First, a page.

CANTOR: Growing up near Piazza Santa Maria in Trastevere, Paolo and Francesca, romantic difficulty, learning the "Song of Songs" with Zalman Schachter Shalomi, z’l, the Upper West Side post-college, youthful hours translating Paul Celan for my eyes only.

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Without using complete sentences, can you describe what was going on in your life as you wrote this book?

PTACIN: New York City, online dating, graduate school, accidental pregnancy, loss of pregnancy, marriage, PTSD, training for a marathon, dog adoption, moving to an island in Maine, another pregnancy, birth of son.

KONNIKOVA: Birth. New nieces and nephews, a constant joy. Death. Sudden, unexpected, destabilizing loss. Too much work. Too little sleep. Dreams of oceans and beaches and hours of time to lounge and read and think. Absence of oceans and beaches from waking life. Moments of quiet happiness and marvel.

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CANTOR: One-fifth of my life’s journey, everything else on hold, endless rejection (also: doubt, despair), residencies, short story prequels, innumerable start-overs, penny-pinching, scraping by, silent retreats, cigarettes, karaoke, NYC couches, literary lifesavers.

HUNT: Pregnant with twins, raising three kids under the age of three, leaving Brooklyn for a small town upstate.

CATAPANO: Always. Thinking. How. Words. Work. Pencils. Jersey Shore. Taylor Swift. Tomato sandwiches. Red clam sauce. Ice cream. Posterity.

What are some words you despise that have been used to describe your writing by readers and/or reviewers?

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HUNT: Symbolic, surreal, post-apocalyptic (???!), “Cormac McCarthy-ish.” While I admire Mr. McCarthy’s writing, no thank you.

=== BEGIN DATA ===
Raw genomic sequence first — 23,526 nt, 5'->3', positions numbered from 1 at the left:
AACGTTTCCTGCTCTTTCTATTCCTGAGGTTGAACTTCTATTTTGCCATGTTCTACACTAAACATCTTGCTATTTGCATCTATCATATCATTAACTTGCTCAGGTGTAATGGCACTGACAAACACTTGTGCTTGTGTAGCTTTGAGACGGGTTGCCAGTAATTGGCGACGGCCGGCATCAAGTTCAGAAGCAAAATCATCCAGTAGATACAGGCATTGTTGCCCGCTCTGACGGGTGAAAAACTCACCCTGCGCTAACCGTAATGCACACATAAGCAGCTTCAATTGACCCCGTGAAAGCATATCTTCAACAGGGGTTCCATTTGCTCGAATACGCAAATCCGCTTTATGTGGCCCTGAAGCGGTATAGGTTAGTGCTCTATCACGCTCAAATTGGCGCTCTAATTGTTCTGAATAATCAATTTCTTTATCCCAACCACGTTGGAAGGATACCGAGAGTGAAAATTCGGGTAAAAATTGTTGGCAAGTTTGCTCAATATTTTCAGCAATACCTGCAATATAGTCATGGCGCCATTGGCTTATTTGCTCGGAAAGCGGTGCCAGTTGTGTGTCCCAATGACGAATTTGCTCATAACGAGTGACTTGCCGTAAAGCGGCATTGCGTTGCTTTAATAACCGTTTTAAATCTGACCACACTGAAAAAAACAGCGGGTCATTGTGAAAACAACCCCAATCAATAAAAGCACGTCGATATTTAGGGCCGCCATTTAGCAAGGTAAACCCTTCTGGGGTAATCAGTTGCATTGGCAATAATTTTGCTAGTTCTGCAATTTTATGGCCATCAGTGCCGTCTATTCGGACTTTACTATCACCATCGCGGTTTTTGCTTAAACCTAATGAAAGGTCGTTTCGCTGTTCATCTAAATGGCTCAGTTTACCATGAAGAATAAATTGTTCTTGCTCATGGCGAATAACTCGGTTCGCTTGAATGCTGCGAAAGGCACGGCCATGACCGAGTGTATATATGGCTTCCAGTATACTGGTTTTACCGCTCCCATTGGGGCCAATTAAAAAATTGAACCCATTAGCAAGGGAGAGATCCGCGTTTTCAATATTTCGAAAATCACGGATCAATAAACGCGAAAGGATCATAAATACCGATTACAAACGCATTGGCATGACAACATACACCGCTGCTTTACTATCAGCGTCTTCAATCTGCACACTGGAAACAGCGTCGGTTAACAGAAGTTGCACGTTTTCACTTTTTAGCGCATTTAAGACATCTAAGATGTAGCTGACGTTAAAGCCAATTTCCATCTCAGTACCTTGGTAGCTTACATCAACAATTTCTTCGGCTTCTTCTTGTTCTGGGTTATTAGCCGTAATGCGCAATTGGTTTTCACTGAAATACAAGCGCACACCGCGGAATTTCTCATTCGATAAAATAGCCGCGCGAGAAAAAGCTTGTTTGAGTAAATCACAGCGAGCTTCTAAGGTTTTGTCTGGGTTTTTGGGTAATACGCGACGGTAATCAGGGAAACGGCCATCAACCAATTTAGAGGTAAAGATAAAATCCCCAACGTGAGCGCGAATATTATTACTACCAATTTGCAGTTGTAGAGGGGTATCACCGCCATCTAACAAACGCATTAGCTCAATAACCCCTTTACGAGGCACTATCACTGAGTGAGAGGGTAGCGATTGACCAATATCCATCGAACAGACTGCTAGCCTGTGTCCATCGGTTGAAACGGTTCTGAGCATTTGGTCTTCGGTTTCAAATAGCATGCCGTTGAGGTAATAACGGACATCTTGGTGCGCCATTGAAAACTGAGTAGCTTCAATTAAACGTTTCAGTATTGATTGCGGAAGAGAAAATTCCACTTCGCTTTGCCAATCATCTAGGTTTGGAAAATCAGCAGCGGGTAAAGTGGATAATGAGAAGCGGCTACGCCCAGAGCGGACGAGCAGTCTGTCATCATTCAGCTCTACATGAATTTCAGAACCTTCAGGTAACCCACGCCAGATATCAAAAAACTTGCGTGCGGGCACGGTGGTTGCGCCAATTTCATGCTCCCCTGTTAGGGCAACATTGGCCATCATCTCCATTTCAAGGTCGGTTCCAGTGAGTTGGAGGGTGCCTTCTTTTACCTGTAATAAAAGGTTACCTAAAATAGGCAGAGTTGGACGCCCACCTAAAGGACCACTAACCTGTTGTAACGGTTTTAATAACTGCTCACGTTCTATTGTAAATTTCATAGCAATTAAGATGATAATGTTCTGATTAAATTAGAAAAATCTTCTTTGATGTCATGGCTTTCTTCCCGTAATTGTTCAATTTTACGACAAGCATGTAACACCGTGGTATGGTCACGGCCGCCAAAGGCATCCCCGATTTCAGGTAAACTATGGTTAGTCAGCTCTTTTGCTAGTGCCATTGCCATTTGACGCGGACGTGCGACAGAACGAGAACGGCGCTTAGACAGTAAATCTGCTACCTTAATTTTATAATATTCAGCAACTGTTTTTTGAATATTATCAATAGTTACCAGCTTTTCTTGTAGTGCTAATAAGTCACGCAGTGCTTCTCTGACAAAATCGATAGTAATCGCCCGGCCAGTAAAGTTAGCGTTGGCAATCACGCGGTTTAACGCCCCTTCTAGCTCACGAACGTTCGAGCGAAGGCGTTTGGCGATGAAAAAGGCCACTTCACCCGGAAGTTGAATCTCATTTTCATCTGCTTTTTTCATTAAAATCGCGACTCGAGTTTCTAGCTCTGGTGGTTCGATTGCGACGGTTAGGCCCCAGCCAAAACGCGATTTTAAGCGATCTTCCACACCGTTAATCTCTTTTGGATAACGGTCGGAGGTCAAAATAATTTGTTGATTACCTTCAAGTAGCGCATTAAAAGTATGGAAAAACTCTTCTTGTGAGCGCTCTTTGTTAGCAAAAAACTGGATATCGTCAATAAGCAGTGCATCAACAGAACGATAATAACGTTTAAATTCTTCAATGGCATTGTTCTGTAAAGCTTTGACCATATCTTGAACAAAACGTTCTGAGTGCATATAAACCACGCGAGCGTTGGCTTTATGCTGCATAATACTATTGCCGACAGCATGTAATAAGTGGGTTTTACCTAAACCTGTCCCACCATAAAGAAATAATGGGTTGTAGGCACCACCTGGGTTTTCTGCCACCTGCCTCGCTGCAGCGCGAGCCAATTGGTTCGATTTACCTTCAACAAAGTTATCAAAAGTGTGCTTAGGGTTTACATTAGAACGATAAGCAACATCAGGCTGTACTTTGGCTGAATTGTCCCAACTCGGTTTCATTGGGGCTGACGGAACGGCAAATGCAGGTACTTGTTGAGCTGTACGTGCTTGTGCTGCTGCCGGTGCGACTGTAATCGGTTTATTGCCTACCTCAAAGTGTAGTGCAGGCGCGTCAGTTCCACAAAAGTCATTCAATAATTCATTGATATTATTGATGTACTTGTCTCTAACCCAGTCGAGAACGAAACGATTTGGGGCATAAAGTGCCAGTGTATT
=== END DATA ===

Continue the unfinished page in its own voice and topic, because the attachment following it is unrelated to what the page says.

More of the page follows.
KONNIKOVA: Superficial. Repetitious. Familiar.

CATAPANO: The only word I hate is “indeed” (except when used by a member of Monty Python). No one has used it in describing my writing. But I think I may have accidentally used it myself in the introduction.

CANTOR: Confusing. A fast read. Academic whimsy. Obscure. Overstuffed with ideas. Postmodern.

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PTACIN: One reviewer called my husband “long-suffering” and me “cranky.” One reviewer said they prefer to start stories in the beginning and end in the ending. But I actually loved that critique.

If you could choose a career besides writing (irrespective of schooling requirements and/or talent) what would it be?

CATAPANO: Surfer. Gamelan master.

PTACIN: Musician. Cheesemaker. Botanist. Veterinarian. I’d like to own an animal sanctuary someday.

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HUNT: House builder, singing superstar, geologist, bakery owner.

CANTOR: Irrespective of talent, meaning I could be as good as I can imagine being? I’d sing! I’d be a jazz soprano, an early music alto, and occasionally I’d sing bluegrass harmony in any key you like. Nothing would stop me from singing on the street. I’d make Obama weep and wear all the best hats.

KONNIKOVA: A female 007.

What craft elements do you think are your strong suit, and what would you like to be better at?